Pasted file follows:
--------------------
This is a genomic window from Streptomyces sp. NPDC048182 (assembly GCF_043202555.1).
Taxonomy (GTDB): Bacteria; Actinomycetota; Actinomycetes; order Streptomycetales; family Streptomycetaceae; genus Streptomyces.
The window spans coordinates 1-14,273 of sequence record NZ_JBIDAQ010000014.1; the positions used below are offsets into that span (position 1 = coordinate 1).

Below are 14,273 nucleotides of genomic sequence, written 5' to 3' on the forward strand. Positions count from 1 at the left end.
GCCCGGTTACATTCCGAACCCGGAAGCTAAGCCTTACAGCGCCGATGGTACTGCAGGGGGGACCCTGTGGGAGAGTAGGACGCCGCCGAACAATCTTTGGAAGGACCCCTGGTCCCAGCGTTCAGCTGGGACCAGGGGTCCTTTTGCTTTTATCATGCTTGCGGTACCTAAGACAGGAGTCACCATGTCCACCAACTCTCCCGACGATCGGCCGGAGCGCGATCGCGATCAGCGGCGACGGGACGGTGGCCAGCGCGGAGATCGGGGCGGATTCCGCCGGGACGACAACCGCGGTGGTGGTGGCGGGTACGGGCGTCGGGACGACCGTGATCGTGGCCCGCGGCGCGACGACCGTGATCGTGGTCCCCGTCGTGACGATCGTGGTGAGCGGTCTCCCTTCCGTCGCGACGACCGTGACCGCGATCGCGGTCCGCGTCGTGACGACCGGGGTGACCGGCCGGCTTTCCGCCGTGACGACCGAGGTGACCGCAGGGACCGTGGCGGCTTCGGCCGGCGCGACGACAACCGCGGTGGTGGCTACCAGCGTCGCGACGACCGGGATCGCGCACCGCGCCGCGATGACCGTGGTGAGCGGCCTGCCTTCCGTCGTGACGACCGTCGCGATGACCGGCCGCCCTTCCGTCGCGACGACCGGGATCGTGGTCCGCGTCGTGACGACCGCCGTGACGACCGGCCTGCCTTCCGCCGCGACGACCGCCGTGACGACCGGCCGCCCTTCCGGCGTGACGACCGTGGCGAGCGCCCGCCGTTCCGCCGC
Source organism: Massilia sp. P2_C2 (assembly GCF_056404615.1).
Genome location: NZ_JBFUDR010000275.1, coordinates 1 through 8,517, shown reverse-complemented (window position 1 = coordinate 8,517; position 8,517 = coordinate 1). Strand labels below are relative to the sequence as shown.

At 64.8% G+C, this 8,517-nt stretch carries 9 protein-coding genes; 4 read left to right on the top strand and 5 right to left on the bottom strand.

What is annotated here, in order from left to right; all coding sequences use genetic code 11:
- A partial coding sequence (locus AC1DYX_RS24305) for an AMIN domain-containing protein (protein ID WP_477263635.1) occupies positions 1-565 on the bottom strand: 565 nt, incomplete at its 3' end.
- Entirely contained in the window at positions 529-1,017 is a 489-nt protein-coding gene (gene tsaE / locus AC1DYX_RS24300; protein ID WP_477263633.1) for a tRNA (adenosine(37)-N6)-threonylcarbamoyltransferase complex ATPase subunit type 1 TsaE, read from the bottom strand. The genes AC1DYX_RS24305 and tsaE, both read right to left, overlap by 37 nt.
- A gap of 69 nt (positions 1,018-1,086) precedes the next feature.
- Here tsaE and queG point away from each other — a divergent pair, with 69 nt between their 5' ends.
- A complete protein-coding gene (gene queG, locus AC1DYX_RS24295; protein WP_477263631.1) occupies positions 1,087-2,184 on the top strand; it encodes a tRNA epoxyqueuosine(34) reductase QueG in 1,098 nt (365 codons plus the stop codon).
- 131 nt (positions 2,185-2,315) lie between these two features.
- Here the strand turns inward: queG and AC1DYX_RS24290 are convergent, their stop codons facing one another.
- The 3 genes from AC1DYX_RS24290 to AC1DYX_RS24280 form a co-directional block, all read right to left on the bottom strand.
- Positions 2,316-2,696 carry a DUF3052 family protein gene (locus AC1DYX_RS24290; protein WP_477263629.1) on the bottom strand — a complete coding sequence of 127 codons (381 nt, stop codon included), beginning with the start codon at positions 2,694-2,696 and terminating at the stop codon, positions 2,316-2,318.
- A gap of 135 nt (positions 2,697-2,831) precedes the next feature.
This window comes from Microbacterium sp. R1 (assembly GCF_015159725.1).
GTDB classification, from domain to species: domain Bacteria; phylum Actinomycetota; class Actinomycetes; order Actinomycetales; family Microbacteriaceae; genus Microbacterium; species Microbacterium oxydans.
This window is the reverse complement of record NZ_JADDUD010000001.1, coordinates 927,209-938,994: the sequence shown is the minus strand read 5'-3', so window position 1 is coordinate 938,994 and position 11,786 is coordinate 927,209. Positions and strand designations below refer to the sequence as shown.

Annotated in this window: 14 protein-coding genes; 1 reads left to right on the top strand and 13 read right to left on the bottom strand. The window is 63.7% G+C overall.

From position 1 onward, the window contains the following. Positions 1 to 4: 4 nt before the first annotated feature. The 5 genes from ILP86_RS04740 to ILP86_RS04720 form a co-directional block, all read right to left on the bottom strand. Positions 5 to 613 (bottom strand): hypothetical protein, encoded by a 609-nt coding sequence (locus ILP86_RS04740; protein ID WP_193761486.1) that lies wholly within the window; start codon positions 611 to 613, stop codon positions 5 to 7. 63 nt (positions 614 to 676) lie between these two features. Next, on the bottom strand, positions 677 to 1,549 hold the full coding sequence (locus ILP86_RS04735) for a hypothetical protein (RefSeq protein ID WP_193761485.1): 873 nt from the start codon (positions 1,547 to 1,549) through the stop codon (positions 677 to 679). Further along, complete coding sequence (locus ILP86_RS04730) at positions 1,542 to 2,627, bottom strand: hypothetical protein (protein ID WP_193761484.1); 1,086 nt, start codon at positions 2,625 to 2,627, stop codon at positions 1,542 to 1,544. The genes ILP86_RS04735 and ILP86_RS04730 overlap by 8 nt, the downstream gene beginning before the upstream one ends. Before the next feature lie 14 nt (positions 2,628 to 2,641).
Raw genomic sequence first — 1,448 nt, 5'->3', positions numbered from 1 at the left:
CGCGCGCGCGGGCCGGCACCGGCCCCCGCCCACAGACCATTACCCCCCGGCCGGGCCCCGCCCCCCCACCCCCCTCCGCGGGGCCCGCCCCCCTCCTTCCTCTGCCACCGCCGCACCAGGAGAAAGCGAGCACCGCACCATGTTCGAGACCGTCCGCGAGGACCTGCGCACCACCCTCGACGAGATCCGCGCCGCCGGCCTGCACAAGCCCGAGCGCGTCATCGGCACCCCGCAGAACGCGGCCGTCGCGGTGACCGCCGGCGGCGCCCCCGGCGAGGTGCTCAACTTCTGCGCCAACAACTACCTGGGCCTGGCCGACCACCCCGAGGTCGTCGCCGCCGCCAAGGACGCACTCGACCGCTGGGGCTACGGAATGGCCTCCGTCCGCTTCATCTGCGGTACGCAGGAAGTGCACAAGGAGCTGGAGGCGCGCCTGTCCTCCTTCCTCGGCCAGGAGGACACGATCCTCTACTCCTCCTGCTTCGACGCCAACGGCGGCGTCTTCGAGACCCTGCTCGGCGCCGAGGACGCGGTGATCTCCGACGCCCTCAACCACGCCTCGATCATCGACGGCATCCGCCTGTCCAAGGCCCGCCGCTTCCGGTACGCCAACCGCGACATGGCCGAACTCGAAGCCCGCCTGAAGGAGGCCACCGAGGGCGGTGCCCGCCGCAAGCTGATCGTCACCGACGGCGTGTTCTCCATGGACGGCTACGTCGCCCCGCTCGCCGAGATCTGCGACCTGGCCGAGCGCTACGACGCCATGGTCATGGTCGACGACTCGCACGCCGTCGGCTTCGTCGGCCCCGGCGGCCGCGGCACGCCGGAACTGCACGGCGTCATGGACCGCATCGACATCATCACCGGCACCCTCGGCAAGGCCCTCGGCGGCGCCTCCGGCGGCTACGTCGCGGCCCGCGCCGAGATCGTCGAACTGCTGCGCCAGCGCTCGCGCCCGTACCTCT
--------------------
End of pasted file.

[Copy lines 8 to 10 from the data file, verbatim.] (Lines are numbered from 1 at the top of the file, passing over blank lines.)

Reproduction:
At 64.8% G+C, this 8,517-nt stretch carries 9 protein-coding genes; 4 read left to right on the top strand and 5 right to left on the bottom strand.

What is annotated here, in order from left to right; all coding sequences use genetic code 11:
- A partial coding sequence (locus AC1DYX_RS24305) for an AMIN domain-containing protein (protein ID WP_477263635.1) occupies positions 1-565 on the bottom strand: 565 nt, incomplete at its 3' end.